Stephen Lawrence officer will only give evidence to fresh inquiry
An ex-police officer who claimed he was asked to smear murder victim Stephen Lawrence's family has said he would only give evidence to a fresh inquiry.
Peter Francis said he had "no faith" in two existing inquiries that the home secretary says can probe the allegations.
He told the Guardian "only a judicial-led or public inquiry... has any chance of ever establishing the truth".
There have already been a number of calls for a wider inquiry.
Met Police Commissioner Sir Bernard Hogan-Howe has said he would support a public inquiry if the government decided on this.
Black teenager Stephen, 18, was stabbed to death in an unprovoked attack by a gang of white youths as he waited at a bus stop in south-east London in April 1993.
A number of suspects were identified but it took more than 18 years to bring his killers to justice. An inquiry accused the police of institutional racism and found failings in how they had investigated the murder.
Working as part of the Metropolitan Police's Special Demonstration Squad (SDS), he said he had come under pressure to find "any intelligence that could have smeared the campaign" - including whether any of the family were political activists, involved in demonstrations or drug dealers.
But answering readers' questions in a webchat for the Guardian on Wednesday, Mr Francis said: "I will not co-operate at all with the two inquiries the home secretary said can deal with these matters, even if they are 'supervised' by the Independent Police Complaints Commission.
"I have no faith in any of these inquiries.
"If there is a public inquiry, I will happily give all my evidence under oath, explaining what I personally know about the SDS and covert policing of protest groups."
Home Secretary Theresa May announced on Monday that Mark Ellison QC - who successfully prosecuted Gary Dobson and David Norris for Stephen's murder in 2012 - would look into the smear allegations are part of his ongoing examination of police corruption during the original investigation into the killing.
She said they would also be looked at as part of Operation Herne, which is an investigation into undercover policing at the Met Police, being led by the chief constable of Derbyshire police, Mick Creedon.
But Mr Francis has joined calls from other quarters for a wider inquiry.
Michael Mansfield QC, who represented the Lawrence family, told BBC Radio 4's Today programme, a Leveson-style inquiry was needed into the ethics of policing.
With regards the SDS, he said a "squad of that size, involving those numbers, involving public expenditure of this kind does not go without authorisation from a very high level."
The now-disbanded SDS examined anti-war and anti-nuclear movements, groups linked to paramilitaries in Northern Ireland, animal rights campaigns and the environmental protest movement.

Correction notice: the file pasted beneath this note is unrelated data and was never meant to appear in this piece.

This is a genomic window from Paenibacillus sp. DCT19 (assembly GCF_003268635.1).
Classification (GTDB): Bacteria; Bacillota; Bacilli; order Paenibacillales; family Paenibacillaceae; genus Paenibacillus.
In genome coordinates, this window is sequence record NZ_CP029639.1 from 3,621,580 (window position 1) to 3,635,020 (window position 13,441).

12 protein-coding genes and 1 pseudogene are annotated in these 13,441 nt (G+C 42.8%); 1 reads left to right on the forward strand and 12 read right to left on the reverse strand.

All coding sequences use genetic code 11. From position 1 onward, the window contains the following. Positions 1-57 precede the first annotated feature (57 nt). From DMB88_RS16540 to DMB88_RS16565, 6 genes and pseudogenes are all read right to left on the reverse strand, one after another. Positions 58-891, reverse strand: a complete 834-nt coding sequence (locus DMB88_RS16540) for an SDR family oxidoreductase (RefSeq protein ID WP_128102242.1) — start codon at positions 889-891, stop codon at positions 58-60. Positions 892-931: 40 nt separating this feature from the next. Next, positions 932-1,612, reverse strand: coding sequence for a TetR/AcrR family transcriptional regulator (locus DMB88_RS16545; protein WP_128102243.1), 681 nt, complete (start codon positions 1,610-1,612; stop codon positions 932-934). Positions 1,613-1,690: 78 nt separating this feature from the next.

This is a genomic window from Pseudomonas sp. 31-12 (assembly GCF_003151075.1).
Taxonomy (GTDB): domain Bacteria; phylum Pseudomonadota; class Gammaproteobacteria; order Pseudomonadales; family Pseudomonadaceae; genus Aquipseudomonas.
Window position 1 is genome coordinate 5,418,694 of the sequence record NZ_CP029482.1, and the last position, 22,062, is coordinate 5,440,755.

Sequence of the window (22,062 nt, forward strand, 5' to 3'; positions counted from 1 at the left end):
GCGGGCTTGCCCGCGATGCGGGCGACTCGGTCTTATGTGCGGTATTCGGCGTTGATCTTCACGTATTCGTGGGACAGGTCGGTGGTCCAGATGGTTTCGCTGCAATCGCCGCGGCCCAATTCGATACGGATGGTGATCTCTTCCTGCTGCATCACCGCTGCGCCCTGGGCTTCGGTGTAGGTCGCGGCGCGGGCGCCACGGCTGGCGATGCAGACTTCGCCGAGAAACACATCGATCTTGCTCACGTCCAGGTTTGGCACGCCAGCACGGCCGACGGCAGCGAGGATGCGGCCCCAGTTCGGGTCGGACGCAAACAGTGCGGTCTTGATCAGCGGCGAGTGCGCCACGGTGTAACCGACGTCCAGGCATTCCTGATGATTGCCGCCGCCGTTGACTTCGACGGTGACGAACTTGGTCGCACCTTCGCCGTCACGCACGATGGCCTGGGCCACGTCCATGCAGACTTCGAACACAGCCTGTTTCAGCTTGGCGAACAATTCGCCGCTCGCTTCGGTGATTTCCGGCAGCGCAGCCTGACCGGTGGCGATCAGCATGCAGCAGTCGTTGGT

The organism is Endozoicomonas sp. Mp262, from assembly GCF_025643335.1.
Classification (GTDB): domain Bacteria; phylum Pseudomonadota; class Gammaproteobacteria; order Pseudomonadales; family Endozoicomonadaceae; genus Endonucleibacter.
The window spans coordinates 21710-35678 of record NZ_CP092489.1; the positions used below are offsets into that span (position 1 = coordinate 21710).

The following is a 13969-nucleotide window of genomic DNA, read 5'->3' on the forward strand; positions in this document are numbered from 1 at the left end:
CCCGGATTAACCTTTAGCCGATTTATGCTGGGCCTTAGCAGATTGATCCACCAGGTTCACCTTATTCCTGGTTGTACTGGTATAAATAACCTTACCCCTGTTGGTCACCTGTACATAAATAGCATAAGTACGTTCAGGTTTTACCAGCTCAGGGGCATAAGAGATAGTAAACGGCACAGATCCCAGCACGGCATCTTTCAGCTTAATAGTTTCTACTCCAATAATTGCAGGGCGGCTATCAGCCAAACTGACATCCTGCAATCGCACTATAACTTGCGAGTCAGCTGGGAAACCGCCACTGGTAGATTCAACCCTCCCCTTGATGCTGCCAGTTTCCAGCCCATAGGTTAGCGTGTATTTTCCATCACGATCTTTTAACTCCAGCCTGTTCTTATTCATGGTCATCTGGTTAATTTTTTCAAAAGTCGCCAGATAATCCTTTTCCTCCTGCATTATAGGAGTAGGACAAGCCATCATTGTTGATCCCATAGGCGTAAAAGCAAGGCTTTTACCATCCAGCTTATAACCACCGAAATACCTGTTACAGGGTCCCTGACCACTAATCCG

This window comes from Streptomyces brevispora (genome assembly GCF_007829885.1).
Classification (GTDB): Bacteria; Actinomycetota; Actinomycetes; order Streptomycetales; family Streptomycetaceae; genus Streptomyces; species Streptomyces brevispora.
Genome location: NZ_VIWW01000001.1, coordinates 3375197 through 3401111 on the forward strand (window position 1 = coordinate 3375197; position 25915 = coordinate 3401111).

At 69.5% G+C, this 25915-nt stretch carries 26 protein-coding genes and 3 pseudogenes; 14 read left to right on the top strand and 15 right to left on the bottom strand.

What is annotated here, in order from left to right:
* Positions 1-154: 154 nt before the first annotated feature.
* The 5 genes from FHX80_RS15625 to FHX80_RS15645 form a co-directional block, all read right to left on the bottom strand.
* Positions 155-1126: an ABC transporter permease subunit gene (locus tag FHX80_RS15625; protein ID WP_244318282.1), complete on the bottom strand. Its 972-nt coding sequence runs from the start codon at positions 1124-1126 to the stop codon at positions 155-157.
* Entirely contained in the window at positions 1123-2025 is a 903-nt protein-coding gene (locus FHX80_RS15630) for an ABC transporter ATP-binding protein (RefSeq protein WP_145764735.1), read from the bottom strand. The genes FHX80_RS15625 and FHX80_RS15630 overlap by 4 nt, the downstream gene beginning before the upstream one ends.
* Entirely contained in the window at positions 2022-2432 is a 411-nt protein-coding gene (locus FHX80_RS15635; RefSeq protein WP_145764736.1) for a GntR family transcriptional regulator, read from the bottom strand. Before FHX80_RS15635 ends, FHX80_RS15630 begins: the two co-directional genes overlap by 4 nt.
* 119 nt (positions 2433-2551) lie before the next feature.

A number of serious allegations have been levelled at the SDS, including:
- that officers used the identities of dead children to create their undercover personas
- that some officers had sexual relationships with female targets to increase their credibility and gain evidence. At least one relationship led to a child
- that one of the senior officers, Bob Lambert, co-authored the controversial "McLibel" leaflet, which was at the centre of the longest running civil trial in English history
- that officers infiltrated political groups protesting about police corruption in the 1990s, including the Colin Roach Centre, which was named after a 21-year-old black Briton who died in the foyer of Stoke Newington police station
Stephen's father, Neville Lawrence, has also said "nothing short of a judge-led public inquiry will suffice".
But Stephen's brother Stuart Lawrence told ITV's This Morning one was not needed if a list of questions the family had presented to the Met Police commissioner were answered.
Sir Bernard Hogan-Howe told radio station LBC there were "two or three layers of independence" in the inquiries already set up, but he understood why a wider probe was wanted.
A public inquiry could "take a long time", he said, and any discovery of wrongdoing would still have to be investigated further by the Independent Police Complaints Commission or the police themselves in order to take criminal or disciplinary action.
But he added: "If the government or Parliament decides they would prefer a public inquiry, of course we would support that."
The commissioner said he had ordered a review of undercover operations after taking charge two years ago and was confident things were "running correctly now".
Lord Condon - who was Met commissioner from 1993 to 2000 - has said he was not aware of any order to smear the Lawrence family and any such attempts would be "clearly wrong".
Pressure for a public inquiry has come from other sources too, including former Met Police Deputy Assistant Commissioner Brian Paddick and former Director of Public Prosecutions Lord MacDonald.